Let me give a concrete instance of what I mean. In the chapter “The Literary Aspect of Democratic Centuries,” Tocqueville supports his contention that content will take precedence over form in a democratic society — and that the forms themselves will be coarse but original — by appealing to contrasting theoretical models, basing these on untested assumptions followed through to their logical conclusions. He makes no bones about this method:
Imagine an aristocratic nation in which literature is cultivated. Works of the intellect, like affairs of government, are controlled by a sovereign class. Literary life, like political existence, is almost entirely concentrated in that class or in those closest to it. This suffices to give me the key to everything else.
Let us now look at the picture from the other side.
Let us imagine ourselves transported to the heart of a democracy in which ancient traditions and present enlightenment have fostered a sensitivity to the pleasures of the mind. Ranks in this society have mingled and combined. Knowledge, like power, is infinitely divided and I daresay widely dispersed.
In other words, If you imagine “X,” I can prove “Y” — or at least postulate it. Which is a beautiful method, if you think about it. Or at least an appropriate one for the topic: an argument founded on imagination, used to predict the future of Utopia…
The thing is, I love Tocqueville’s “Y,” but I almost always get bogged down in his “X” … his “X” and its meticulous suturing to “Y.” What I’d like for spare moments of reading is a book shorn of “X,” a Tocqueville quote-book (I have one, actually, for Oliver Wendell Holmes, Jr., and its great; I read from it all the time). Or better yet, maybe, a red-letter edition. You know, like those red-letter Bibles that give the sayings of Jesus in colored ink. That way I could read the “X” whenever I had the time or inclination.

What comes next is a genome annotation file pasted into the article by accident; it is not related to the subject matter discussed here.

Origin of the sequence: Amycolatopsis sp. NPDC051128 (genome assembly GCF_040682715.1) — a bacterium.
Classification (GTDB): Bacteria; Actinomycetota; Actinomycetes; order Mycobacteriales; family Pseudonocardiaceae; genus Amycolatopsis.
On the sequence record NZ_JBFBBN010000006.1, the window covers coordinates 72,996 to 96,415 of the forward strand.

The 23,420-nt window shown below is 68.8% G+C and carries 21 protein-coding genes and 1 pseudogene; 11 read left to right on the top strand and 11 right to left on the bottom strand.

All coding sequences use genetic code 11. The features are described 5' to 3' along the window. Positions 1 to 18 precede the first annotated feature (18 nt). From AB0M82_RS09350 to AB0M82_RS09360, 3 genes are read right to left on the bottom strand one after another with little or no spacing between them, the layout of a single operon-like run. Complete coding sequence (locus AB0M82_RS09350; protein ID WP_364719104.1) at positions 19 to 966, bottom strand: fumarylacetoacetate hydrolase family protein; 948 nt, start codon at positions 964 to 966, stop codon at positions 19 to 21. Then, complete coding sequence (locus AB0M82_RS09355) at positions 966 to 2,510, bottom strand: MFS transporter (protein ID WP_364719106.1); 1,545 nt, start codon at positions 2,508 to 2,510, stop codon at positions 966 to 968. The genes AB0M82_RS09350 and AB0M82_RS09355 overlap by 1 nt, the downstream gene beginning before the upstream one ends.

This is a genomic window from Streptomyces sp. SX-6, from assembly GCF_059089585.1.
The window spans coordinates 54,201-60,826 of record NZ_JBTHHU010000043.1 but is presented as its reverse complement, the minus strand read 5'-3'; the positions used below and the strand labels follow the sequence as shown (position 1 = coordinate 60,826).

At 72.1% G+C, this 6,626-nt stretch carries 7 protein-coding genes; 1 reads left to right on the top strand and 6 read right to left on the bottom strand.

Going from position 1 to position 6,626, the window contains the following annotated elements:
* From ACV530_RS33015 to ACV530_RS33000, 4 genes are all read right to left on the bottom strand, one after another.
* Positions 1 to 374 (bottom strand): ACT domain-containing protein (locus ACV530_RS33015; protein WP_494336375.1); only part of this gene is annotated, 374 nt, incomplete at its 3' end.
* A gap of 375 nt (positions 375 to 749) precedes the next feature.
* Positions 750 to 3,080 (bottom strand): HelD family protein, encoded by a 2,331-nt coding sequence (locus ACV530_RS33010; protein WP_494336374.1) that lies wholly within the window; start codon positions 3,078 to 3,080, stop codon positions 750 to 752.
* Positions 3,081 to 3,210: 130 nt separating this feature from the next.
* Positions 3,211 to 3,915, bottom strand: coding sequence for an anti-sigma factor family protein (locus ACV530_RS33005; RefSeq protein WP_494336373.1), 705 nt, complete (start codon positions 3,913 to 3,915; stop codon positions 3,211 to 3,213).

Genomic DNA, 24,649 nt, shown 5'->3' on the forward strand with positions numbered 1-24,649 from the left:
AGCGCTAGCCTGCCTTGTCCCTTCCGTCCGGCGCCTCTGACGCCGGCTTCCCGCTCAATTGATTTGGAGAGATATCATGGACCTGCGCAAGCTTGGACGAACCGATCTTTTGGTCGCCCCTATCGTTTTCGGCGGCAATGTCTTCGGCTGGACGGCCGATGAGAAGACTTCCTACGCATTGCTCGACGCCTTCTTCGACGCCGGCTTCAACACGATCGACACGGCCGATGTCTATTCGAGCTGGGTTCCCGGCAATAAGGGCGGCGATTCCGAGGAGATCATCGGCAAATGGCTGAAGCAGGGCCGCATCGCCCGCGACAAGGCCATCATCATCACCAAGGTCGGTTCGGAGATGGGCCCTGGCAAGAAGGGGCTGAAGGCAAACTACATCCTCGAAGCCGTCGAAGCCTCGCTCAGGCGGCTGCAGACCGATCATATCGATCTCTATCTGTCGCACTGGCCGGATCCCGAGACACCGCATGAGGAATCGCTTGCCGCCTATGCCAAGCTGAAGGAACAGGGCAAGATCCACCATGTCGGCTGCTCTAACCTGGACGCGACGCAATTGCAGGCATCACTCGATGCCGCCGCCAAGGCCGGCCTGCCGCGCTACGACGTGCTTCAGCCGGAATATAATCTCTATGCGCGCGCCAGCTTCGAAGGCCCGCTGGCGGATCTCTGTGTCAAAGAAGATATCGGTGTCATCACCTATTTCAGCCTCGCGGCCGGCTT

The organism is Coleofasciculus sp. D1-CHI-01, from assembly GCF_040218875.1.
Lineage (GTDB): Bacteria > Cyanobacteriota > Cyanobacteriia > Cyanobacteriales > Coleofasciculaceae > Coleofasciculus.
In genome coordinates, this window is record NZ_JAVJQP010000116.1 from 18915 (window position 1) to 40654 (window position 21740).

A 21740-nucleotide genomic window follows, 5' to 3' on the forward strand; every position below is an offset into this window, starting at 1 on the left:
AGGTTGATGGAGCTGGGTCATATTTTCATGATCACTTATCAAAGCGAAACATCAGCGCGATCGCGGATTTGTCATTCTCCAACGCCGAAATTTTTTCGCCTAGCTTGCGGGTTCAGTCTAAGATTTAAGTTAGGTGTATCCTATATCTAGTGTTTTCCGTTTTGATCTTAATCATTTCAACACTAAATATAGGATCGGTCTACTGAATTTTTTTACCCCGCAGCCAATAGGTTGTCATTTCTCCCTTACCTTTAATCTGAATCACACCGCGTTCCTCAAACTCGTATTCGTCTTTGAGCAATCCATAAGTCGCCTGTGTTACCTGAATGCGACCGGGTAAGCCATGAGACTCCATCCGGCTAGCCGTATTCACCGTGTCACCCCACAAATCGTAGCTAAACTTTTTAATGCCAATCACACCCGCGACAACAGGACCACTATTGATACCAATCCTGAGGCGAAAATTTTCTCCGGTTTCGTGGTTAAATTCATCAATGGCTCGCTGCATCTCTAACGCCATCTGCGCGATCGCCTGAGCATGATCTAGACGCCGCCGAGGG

Am I being a philistine here? Let’s just say I’m a product of my society, just as Tocqueville imagined me:
Taken as a whole, the literature of democratic centuries cannot present the image of order, regularity, knowledge, and art that literature exhibits in aristocratic times. Form will usually be neglected and occasionally scorned. Style will frequently seem bizarre, incorrect, exaggerated, or flaccid and almost always seem brazen and vehement. Authors will aim for rapidity of execution rather than perfection of detail. Short texts will be more common than long books, wit more common than erudition, and imagination more common than depth. An uncultivated, almost savage vigor will dominate thought, whose products will exhibit a very great variety and singular fecundity. Authors will seek to astonish rather than to please and to engage the passions rather than beguile taste.
Some writers will no doubt want to try a different path now and then, and if their gifts are superior, neither their faults nor their qualities will stand in the way of their attracting readers. But these exceptions will be rare, and even those whose work on the whole departs from common usage will always return to it by way of certain details.
Which I interpret this way: even if I do succeed in reading Tocqueville — reading him from front to back — I’ll remain a skimmer in essence, reading for what skimmers retain. Which I can accept. As portrait or judgment.
Gotta love a book that reads you while you’re reading it.